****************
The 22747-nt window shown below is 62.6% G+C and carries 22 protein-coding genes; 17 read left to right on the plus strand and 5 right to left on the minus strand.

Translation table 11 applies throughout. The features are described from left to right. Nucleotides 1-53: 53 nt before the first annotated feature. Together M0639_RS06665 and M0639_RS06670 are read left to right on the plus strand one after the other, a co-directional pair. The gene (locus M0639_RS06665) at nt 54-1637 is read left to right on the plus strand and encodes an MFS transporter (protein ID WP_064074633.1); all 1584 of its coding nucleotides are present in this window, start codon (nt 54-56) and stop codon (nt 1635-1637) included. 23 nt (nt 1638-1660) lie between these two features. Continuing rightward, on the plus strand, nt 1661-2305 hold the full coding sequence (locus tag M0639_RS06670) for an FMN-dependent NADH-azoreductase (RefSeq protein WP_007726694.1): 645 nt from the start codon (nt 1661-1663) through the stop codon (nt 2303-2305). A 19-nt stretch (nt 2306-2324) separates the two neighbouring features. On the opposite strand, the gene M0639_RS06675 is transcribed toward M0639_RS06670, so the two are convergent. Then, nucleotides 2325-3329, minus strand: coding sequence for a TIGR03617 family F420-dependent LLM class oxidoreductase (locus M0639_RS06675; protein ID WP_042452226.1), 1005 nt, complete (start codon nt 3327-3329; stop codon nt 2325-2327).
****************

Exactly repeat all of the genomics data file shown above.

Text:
The 22747-nt window shown below is 62.6% G+C and carries 22 protein-coding genes; 17 read left to right on the plus strand and 5 right to left on the minus strand.

Translation table 11 applies throughout. The features are described from left to right. Nucleotides 1-53: 53 nt before the first annotated feature. Together M0639_RS06665 and M0639_RS06670 are read left to right on the plus strand one after the other, a co-directional pair. The gene (locus M0639_RS06665) at nt 54-1637 is read left to right on the plus strand and encodes an MFS transporter (protein ID WP_064074633.1); all 1584 of its coding nucleotides are present in this window, start codon (nt 54-56) and stop codon (nt 1635-1637) included. 23 nt (nt 1638-1660) lie between these two features. Continuing rightward, on the plus strand, nt 1661-2305 hold the full coding sequence (locus tag M0639_RS06670) for an FMN-dependent NADH-azoreductase (RefSeq protein WP_007726694.1): 645 nt from the start codon (nt 1661-1663) through the stop codon (nt 2303-2305). A 19-nt stretch (nt 2306-2324) separates the two neighbouring features. On the opposite strand, the gene M0639_RS06675 is transcribed toward M0639_RS06670, so the two are convergent. Then, nucleotides 2325-3329, minus strand: coding sequence for a TIGR03617 family F420-dependent LLM class oxidoreductase (locus M0639_RS06675; protein ID WP_042452226.1), 1005 nt, complete (start codon nt 3327-3329; stop codon nt 2325-2327).